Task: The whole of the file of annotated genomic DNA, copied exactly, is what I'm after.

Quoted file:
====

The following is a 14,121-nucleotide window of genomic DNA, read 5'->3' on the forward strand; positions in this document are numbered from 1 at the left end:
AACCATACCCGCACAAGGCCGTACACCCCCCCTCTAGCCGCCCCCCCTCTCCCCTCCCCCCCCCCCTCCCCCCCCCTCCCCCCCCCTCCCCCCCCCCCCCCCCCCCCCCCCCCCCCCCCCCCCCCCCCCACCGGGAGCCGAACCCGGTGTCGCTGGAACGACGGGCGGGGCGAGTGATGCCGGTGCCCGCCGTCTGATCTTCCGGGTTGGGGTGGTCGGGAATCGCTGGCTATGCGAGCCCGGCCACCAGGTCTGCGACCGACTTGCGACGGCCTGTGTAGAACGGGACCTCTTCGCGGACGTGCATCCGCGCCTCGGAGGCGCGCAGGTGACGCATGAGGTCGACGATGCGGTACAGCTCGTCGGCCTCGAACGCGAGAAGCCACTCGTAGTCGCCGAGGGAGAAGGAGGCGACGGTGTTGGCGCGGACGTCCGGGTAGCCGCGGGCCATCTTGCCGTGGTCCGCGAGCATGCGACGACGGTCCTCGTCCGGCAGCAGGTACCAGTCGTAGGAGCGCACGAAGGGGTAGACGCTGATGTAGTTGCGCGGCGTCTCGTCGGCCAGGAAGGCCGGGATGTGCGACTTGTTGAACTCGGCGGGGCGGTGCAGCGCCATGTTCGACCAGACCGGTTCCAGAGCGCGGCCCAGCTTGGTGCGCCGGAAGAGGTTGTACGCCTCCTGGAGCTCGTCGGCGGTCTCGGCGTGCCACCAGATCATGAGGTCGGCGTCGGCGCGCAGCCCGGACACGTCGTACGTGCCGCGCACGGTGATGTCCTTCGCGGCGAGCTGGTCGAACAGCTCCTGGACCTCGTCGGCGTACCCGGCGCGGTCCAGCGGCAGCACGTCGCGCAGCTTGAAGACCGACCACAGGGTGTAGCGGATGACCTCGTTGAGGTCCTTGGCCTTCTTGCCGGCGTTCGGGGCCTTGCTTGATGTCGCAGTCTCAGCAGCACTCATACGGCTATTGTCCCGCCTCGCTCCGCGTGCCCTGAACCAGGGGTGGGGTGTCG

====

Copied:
The following is a 14,121-nucleotide window of genomic DNA, read 5'->3' on the forward strand; positions in this document are numbered from 1 at the left end:
AACCATACCCGCACAAGGCCGTACACCCCCCCTCTAGCCGCCCCCCCTCTCCCCTCCCCCCCCCCCTCCCCCCCCCTCCCCCCCCCTCCCCCCCCCCCCCCCCCCCCCCCCCCCCCCCCCCCCCCCCCCACCGGGAGCCGAACCCGGTGTCGCTGGAACGACGGGCGGGGCGAGTGATGCCGGTGCCCGCCGTCTGATCTTCCGGGTTGGGGTGGTCGGGAATCGCTGGCTATGCGAGCCCGGCCACCAGGTCTGCGACCGACTTGCGACGGCCTGTGTAGAACGGGACCTCTTCGCGGACGTGCATCCGCGCCTCGGAGGCGCGCAGGTGACGCATGAGGTCGACGATGCGGTACAGCTCGTCGGCCTCGAACGCGAGAAGCCACTCGTAGTCGCCGAGGGAGAAGGAGGCGACGGTGTTGGCGCGGACGTCCGGGTAGCCGCGGGCCATCTTGCCGTGGTCCGCGAGCATGCGACGACGGTCCTCGTCCGGCAGCAGGTACCAGTCGTAGGAGCGCACGAAGGGGTAGACGCTGATGTAGTTGCGCGGCGTCTCGTCGGCCAGGAAGGCCGGGATGTGCGACTTGTTGAACTCGGCGGGGCGGTGCAGCGCCATGTTCGACCAGACCGGTTCCAGAGCGCGGCCCAGCTTGGTGCGCCGGAAGAGGTTGTACGCCTCCTGGAGCTCGTCGGCGGTCTCGGCGTGCCACCAGATCATGAGGTCGGCGTCGGCGCGCAGCCCGGACACGTCGTACGTGCCGCGCACGGTGATGTCCTTCGCGGCGAGCTGGTCGAACAGCTCCTGGACCTCGTCGGCGTACCCGGCGCGGTCCAGCGGCAGCACGTCGCGCAGCTTGAAGACCGACCACAGGGTGTAGCGGATGACCTCGTTGAGGTCCTTGGCCTTCTTGCCGGCGTTCGGGGCCTTGCTTGATGTCGCAGTCTCAGCAGCACTCATACGGCTATTGTCCCGCCTCGCTCCGCGTGCCCTGAACCAGGGGTGGGGTGTCG